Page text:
Naṣīr al-Dīn Muḥammad ibn Muḥammad al-Ṭūsī was born in 1201 in Ṭūs, in Khorasan, within a family of Twelver Shīʿite allegiance. Philosopher, theologian, and author of about 150 works, he was considered a “third master,” after Aristotle and al-Fārābī. He was educated in Ṭūs and then he completed his education in Nīshāpūr, a highly reputed cultural center of his times, in Iraq and in Mosul. His studies included Arabic, logic, metaphysics, mathematics, medicine, law, religion, and natural sciences. Because of the Mongol invasion, he took refuge in Qūhistān’s fortresses, under the protection of the governor Naṣīr al-Dīn Muḥtashim. He then rapidly converted to the Ismāʿīlī faith and completed his main philosophical treatises, among which was his commentary to Avicenna’s Ishārāt.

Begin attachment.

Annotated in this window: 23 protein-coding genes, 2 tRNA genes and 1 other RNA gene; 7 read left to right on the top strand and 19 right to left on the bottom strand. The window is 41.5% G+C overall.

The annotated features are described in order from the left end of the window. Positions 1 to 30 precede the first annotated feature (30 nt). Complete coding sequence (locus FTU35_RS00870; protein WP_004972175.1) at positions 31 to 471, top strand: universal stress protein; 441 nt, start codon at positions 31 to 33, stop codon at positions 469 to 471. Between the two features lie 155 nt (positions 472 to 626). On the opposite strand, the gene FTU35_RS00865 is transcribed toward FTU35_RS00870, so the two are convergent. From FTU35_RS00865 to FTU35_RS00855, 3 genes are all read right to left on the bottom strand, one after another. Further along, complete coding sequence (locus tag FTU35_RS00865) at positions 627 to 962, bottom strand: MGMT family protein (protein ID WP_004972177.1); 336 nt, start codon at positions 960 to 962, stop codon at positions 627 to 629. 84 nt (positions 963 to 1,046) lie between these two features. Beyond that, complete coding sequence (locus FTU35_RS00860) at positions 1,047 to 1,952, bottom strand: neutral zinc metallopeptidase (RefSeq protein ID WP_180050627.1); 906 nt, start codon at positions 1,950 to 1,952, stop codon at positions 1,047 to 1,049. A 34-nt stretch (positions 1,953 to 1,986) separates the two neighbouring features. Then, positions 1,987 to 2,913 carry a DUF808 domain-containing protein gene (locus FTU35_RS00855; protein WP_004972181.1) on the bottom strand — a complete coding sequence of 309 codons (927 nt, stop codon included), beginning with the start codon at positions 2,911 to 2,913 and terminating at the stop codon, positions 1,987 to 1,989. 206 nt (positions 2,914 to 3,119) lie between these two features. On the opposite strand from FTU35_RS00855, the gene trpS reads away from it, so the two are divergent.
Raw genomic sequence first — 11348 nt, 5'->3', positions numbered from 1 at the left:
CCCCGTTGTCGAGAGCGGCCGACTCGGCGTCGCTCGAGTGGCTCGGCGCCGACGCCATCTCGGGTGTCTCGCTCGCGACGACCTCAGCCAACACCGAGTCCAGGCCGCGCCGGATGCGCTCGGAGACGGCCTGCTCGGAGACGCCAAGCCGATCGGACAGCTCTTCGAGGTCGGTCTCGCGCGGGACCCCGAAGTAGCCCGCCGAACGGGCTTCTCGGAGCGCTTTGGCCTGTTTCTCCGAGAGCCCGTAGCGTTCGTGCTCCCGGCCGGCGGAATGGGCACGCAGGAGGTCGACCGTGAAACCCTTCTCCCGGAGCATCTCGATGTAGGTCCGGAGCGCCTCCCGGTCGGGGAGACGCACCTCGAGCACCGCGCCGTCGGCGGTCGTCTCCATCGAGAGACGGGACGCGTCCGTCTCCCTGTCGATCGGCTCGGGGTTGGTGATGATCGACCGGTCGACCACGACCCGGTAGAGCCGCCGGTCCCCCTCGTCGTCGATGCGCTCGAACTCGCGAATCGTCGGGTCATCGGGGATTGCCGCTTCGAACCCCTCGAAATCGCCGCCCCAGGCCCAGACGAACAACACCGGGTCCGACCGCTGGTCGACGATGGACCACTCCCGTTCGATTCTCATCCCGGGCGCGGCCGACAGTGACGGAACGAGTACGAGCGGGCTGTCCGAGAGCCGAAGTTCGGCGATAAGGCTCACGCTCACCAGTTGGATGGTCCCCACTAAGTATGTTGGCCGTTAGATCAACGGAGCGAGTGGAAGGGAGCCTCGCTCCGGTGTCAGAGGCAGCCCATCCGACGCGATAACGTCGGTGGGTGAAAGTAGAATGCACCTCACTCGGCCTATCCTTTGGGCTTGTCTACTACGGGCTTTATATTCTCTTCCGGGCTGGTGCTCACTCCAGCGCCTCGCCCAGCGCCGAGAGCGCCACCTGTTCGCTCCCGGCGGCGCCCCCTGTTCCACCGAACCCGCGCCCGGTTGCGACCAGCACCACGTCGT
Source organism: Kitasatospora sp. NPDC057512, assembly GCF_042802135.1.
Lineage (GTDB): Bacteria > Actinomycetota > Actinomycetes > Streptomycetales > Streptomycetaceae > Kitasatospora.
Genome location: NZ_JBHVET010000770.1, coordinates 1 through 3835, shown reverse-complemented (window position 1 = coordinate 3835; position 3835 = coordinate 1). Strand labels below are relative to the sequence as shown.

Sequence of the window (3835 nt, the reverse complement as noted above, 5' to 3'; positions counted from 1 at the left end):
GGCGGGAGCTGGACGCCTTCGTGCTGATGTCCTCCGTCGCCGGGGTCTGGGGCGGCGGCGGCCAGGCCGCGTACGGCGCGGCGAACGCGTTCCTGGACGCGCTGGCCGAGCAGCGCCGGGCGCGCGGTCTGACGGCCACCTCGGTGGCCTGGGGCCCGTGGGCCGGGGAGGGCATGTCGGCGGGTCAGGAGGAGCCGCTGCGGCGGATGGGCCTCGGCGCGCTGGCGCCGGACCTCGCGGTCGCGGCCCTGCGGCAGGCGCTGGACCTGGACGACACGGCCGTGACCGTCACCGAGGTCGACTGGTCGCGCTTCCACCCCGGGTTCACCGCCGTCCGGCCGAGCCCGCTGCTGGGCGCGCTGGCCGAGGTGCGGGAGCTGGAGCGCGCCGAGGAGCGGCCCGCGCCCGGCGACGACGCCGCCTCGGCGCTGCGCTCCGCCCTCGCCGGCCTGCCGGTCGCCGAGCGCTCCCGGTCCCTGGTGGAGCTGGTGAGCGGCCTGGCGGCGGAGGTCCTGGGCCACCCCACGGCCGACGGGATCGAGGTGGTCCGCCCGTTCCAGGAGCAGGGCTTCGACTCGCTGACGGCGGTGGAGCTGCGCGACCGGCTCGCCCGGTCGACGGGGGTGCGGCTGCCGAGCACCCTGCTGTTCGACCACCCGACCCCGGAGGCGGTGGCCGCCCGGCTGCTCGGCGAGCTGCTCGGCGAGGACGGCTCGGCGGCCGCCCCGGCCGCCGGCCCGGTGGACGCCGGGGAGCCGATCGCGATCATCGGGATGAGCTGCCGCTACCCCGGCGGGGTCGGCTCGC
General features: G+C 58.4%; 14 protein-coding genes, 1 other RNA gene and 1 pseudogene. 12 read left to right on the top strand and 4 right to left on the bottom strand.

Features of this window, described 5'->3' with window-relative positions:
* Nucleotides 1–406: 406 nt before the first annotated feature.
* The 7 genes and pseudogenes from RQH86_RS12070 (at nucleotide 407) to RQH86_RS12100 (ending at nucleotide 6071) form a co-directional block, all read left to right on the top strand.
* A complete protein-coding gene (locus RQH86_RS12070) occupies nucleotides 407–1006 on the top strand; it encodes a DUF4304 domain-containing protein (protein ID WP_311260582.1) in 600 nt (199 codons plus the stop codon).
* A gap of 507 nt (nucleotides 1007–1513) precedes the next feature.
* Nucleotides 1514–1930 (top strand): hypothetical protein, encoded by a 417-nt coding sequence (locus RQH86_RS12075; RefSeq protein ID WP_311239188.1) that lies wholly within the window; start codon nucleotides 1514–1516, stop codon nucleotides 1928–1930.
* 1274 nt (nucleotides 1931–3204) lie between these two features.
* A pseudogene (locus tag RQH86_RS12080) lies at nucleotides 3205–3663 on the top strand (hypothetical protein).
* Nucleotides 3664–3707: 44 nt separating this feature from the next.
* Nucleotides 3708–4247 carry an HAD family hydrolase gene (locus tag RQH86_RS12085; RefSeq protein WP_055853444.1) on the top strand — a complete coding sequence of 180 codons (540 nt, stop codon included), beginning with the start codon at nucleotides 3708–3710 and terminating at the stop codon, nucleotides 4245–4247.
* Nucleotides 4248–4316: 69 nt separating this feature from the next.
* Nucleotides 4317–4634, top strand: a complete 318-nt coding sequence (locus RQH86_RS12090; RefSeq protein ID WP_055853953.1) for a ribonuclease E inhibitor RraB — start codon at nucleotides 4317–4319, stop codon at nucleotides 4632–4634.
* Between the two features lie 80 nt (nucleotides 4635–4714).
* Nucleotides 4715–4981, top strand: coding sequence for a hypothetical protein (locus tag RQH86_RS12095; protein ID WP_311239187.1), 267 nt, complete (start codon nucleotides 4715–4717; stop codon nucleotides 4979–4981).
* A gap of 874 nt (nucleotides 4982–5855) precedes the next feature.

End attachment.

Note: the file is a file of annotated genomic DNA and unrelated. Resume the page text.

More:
After Alamūt’s fall, Ṭūsī became vizier of Hūlāġū, the Mongol commander. Thanks to Hūlāġū’s patronage, Ṭūsī established in Maragha the largest astronomical observatory of the times. He died in Baghdad in 1274 and was buried next to the seventh Shīʿite Imam in a site near the city.
Naṣīr al-Dīn al-Ṭūsī is considered one of the most important figures of Islamic thinking. He was one of the most prolific scholars of the thirteenth century, and left his mark on most literary and scientific disciplines.